plant species go, the gladiolus is relatively free of pests and diseases of epidemic proportions: however, as with all subjects it is vulnerable to certain fungi, virus and insect damage. Below is a summary of some of those that are more likely to be encountered in no particular order of their threat. The common prevention message as far as all are concerned is to destroy all infected or suspect tissue whether leaf or corm - do not compost.
Corms may become soft during storage or appear to be covered with bluish-green masses of fungal growth. Control involves careful selection of clean, well-ripened corms for storage during digging. These corms should be cured for three weeks at 80 F, with artificial heat if necessary. It is also helpful to carefully inspect the corms after storage and to destroy any corms that don't appear healthy.
Caterpillars can also be a pest and when present will often attack flower buds hewing a hole through the entire bud and thus the petals held inside. In addition they may also emerge from the tips of a spike in tight buds generating further holes which will detract from the beauty of the plant.
The first symptom of infection is the appearance of tiny, reddish-brown, raised dots on the basal part of the leaves. These spots enlarge and coalesce to form longitudinal lesions or streaks. Under favorable weather conditions, large, brown, dried areas develop on the leaves. These are followed by a rot of the stem at or just below ground level. Lesions on the corms are light-colored, watery spots at first and become darkened with a raised margin, the center of which shows a hard, gummy exudate which is shiny and reddish. The most effective method for control of this disease is selection of a site with well-drained soil. It is also very important to discard any corms that show disease symptoms.
This corm disease is caused by a fungus called Stromatinia gladioli and is most prevalent during periods of cool wet weather and as such can be a particular problem in northern European climates. The first signs of disease are usually on the growing plant and are evident by the yellowing of leaves which eventually shrivel and die. Evidence of the disease on the corms is the appearance of reddish brown markings which are sunken and if the corm is dissected, dark markings are seen as a marbling emanating from the centre. A particular problem with this disease is that the fungus produces an over wintering particles called Sclerotia. As a result diseased corms should never be planted and as a precaution corms should always be harvested in dry conditions. If Stromatinia is suspected in growing plants that soil should not be replanted in subsequent years as the disease is capable of passing from soil to plant.Read more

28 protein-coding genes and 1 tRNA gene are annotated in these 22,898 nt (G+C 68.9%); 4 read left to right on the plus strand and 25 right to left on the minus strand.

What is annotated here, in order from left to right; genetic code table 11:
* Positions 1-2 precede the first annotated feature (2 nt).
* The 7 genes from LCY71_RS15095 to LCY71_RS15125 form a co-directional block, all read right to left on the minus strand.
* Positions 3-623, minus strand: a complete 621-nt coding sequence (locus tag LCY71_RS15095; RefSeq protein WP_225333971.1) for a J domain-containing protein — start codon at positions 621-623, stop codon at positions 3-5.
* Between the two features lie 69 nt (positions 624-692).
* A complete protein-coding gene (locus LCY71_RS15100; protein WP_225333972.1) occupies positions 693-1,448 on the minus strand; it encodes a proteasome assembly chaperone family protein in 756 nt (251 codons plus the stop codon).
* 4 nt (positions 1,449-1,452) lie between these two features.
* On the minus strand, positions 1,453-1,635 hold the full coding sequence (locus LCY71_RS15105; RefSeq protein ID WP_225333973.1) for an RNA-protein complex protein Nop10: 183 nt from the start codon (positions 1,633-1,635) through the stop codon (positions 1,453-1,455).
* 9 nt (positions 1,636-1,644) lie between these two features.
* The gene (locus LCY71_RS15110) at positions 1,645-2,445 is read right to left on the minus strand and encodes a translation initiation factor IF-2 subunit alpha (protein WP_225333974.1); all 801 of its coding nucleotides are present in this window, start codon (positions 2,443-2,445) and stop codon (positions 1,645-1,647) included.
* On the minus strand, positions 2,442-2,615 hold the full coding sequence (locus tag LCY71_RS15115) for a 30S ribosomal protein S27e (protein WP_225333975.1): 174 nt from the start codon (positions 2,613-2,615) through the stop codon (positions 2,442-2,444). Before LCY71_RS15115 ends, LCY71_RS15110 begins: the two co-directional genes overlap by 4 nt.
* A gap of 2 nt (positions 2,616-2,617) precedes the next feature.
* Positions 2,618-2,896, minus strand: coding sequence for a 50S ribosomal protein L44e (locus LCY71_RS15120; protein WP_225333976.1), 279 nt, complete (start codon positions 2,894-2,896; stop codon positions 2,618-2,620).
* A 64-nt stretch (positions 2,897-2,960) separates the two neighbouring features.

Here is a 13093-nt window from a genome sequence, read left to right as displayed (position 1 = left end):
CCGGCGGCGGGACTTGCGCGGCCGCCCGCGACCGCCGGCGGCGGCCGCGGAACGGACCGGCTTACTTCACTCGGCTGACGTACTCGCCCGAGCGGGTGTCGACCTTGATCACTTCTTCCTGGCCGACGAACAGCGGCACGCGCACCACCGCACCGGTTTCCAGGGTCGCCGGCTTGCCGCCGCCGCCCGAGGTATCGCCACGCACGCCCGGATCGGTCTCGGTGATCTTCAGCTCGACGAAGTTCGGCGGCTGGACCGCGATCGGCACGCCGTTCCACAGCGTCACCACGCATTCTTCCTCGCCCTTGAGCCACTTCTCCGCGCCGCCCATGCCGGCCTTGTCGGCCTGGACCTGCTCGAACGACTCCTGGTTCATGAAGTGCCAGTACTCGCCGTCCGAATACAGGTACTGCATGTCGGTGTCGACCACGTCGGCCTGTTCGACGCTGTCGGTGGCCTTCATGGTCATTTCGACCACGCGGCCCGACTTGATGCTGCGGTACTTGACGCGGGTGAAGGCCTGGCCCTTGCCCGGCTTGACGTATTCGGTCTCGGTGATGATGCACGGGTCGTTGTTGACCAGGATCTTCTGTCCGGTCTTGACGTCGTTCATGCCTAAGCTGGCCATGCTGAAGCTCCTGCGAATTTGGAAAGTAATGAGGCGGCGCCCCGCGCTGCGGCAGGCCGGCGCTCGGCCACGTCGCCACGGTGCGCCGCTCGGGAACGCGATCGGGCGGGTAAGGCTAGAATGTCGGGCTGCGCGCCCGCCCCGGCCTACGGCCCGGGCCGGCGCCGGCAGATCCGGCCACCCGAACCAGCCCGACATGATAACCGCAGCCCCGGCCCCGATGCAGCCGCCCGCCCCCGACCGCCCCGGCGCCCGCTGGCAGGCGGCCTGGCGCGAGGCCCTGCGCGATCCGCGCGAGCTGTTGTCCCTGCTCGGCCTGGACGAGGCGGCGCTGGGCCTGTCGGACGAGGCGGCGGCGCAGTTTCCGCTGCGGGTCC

This disease is caused by the fungus Fusarium oxysporum, var. gladioli and is often referred to as Fusarium yellows or Fusarium Wilt. The symptoms are a yellowing of the leaves starting with the older outside ones first and this is accompanied by the apparent stunting of newer leaves. In addition the spike itself will often be stunted and faded in colour. The plant may also have blackened areas at the base which spread onto the corm. Eventually, if left, the whole plant will wilt and when lifted for destruction, (for this is the only course of treatment), the interior of the corm when opened will appear marbled with a brown colour. Where Fusarium occurs, fertilize sparingly: nitrogen should be applied in the nitrate form rather than as ammonia or urea. Soil pH 6.6 - 7.0 preferred. Harvest corms in dry weather if possible and cure them rapidly using forced air at 80 - 100"F if available. Inspect stored corms and rogue out suspects.